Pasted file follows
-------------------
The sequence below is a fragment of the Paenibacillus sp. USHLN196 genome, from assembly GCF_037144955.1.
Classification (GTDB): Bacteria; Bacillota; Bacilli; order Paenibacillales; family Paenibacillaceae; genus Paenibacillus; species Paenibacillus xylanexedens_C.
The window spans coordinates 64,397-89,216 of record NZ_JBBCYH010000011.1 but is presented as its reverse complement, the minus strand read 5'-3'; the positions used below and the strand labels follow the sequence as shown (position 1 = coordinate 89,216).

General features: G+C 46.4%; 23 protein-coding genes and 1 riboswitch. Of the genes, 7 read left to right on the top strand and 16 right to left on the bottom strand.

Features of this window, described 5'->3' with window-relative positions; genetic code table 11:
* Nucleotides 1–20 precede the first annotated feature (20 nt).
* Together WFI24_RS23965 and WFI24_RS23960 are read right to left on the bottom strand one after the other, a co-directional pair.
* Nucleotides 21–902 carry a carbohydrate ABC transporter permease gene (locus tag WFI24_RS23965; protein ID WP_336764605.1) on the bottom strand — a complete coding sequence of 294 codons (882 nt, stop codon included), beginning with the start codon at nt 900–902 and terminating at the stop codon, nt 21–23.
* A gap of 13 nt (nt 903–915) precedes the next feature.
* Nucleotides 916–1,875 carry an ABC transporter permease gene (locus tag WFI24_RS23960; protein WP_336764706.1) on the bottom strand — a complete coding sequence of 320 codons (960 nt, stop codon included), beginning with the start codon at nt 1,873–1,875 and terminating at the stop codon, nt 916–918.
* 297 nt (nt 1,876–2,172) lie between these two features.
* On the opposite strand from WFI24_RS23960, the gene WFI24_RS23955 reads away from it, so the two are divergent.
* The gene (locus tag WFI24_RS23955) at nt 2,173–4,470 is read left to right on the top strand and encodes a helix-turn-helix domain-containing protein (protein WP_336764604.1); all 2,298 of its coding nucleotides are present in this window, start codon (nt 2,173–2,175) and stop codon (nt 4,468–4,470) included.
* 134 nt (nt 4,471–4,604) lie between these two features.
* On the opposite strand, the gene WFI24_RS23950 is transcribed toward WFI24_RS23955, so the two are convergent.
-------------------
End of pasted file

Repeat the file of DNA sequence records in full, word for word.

The sequence below is a fragment of the Paenibacillus sp. USHLN196 genome, from assembly GCF_037144955.1.
Classification (GTDB): Bacteria; Bacillota; Bacilli; order Paenibacillales; family Paenibacillaceae; genus Paenibacillus; species Paenibacillus xylanexedens_C.
The window spans coordinates 64,397-89,216 of record NZ_JBBCYH010000011.1 but is presented as its reverse complement, the minus strand read 5'-3'; the positions used below and the strand labels follow the sequence as shown (position 1 = coordinate 89,216).

General features: G+C 46.4%; 23 protein-coding genes and 1 riboswitch. Of the genes, 7 read left to right on the top strand and 16 right to left on the bottom strand.

Features of this window, described 5'->3' with window-relative positions; genetic code table 11:
* Nucleotides 1–20 precede the first annotated feature (20 nt).
* Together WFI24_RS23965 and WFI24_RS23960 are read right to left on the bottom strand one after the other, a co-directional pair.
* Nucleotides 21–902 carry a carbohydrate ABC transporter permease gene (locus tag WFI24_RS23965; protein ID WP_336764605.1) on the bottom strand — a complete coding sequence of 294 codons (882 nt, stop codon included), beginning with the start codon at nt 900–902 and terminating at the stop codon, nt 21–23.
* A gap of 13 nt (nt 903–915) precedes the next feature.
* Nucleotides 916–1,875 carry an ABC transporter permease gene (locus tag WFI24_RS23960; protein WP_336764706.1) on the bottom strand — a complete coding sequence of 320 codons (960 nt, stop codon included), beginning with the start codon at nt 1,873–1,875 and terminating at the stop codon, nt 916–918.
* 297 nt (nt 1,876–2,172) lie between these two features.
* On the opposite strand from WFI24_RS23960, the gene WFI24_RS23955 reads away from it, so the two are divergent.
* The gene (locus tag WFI24_RS23955) at nt 2,173–4,470 is read left to right on the top strand and encodes a helix-turn-helix domain-containing protein (protein WP_336764604.1); all 2,298 of its coding nucleotides are present in this window, start codon (nt 2,173–2,175) and stop codon (nt 4,468–4,470) included.
* 134 nt (nt 4,471–4,604) lie between these two features.
* On the opposite strand, the gene WFI24_RS23950 is transcribed toward WFI24_RS23955, so the two are convergent.